Time not on Stoner's side
(Reuters) - Confidence and time -- Casey Stoner knows both are in short supply as the double world champion prepares for his tilt at a record sixth successive Australian MotoGP victory.
Stoner needed surgery after breaking his right ankle in a crash during qualifying at Indianapolis in August and while he returned for the last two races in Japan and Malaysia, the 27-year-old knows he needs more time to fully recover.
With retirement looming in November, however, time is not on Stoner's side.
"There is a bloody good reason why I can't ride like I really want to," the Honda rider told local media on Wednesday.
"I know I am not at 100 percent and, to win at this level, everything has to be very close to 100 percent to feel fantastic.
"So for Phillip Island, I really don't know what to expect," added Stoner, who said he felt as if something was "holding him back".
Stoner, who has notched 37 MotoGP wins, finished fifth in Japan on his return from injury and while he took third in Malaysia last weekend, he admitted he lacked the confidence to challenge for the win in wet weather.
"The thing is I'm not fully healed. Most people would have waited a lot longer before coming back and I should have but I can't. I haven't got much time left before the end of my season," said Stoner.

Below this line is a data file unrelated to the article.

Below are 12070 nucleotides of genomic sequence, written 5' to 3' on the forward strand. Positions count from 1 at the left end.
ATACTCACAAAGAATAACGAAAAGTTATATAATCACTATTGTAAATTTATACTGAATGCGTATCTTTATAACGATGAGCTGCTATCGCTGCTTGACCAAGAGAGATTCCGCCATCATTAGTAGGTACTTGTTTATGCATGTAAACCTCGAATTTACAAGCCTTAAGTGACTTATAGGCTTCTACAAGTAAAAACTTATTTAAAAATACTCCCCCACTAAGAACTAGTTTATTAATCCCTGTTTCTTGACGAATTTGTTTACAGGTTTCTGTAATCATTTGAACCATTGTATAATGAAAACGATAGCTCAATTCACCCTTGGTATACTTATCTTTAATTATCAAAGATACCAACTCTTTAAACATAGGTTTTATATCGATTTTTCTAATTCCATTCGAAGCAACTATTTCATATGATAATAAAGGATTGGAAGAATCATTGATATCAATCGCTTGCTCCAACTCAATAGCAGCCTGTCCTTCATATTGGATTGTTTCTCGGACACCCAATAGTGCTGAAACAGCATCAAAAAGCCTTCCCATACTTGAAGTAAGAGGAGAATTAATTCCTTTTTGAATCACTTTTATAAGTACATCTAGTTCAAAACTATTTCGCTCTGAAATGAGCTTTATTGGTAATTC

"If I was in much better shape and I crashed and hit my foot, it would not be a problem but, if I do that now, then I am going to put myself back another four or five months."
"If I dislocate it again, I'm in strife. We are talking broken ligaments - not just torn," he added.
"Last Sunday in Sepang, I went thinking I'd just go around carefully, finish the race and not take any risks."
Stoner, who is out of the championship race, will have Turn 3 at the Phillip Island track named after him at a ceremony on Thursday. His final MotoGP race is in Valencia next month.
Fellow Australian world motorcycling champions Mick Doohan and Wayne Gardner also have portions of the track named after them at the circuit on the island southeast of Melbourne.
Yamaha's Jorge Lorenzo leads the standings on 330 points ahead of fellow Spaniard Dani Pedrosa of Honda on 307. Stoner is in third on 213 points.
(Writing by Peter Rutherford in Singapore; Editing by)